Topic: Felisa Wolfe-Simon
The bacteria, a member of the genus Halomonadaceae, live in California's Mono Lake, amidst concentrations of arsenic that would kill most other life forms.
Research led by a NASA astrobiologist in 2010 that suggested the existence of bacteria could grow using arsenic instead of phosphorus has been challenged by two new studies.
The new studies refute a December 2010 finding that, if confirmed, would have revolutionized how we think about life.
Scientists have found a microbe in Mono Lake, California, that uses arsenic as a fundamental building block, changing the definition of 'life as we know it' and the search for extraterrestrial life.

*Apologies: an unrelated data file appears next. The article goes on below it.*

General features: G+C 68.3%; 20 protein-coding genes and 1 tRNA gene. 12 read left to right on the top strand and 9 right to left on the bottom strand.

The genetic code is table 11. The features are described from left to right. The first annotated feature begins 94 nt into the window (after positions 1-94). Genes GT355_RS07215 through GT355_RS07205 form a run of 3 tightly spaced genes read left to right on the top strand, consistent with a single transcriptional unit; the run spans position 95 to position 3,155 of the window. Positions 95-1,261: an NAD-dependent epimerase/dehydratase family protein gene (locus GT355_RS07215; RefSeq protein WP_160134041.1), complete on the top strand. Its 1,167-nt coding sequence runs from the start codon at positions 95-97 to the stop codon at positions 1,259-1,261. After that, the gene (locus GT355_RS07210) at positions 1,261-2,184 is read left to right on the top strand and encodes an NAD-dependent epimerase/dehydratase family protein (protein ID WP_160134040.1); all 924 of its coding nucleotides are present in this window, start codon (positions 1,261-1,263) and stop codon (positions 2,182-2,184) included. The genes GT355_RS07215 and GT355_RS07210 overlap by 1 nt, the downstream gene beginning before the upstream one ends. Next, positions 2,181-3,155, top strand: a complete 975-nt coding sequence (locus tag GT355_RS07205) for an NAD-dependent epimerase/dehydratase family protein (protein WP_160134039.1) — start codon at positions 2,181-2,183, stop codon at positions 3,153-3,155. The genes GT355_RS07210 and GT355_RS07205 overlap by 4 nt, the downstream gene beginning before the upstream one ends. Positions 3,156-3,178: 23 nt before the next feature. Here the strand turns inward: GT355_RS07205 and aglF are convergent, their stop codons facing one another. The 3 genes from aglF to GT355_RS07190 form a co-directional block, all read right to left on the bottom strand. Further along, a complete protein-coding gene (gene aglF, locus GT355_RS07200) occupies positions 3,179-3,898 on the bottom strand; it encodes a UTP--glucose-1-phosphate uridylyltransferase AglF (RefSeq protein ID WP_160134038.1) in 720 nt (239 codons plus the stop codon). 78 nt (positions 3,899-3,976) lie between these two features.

12/02/2010 07:34 pm
Scientists have apparently discovered a type of bacteria that, unlike every other known form of life, uses arsenic instead of phosphorus as one of the basic components of its DNA molecules.
12/02/2010 05:17 pm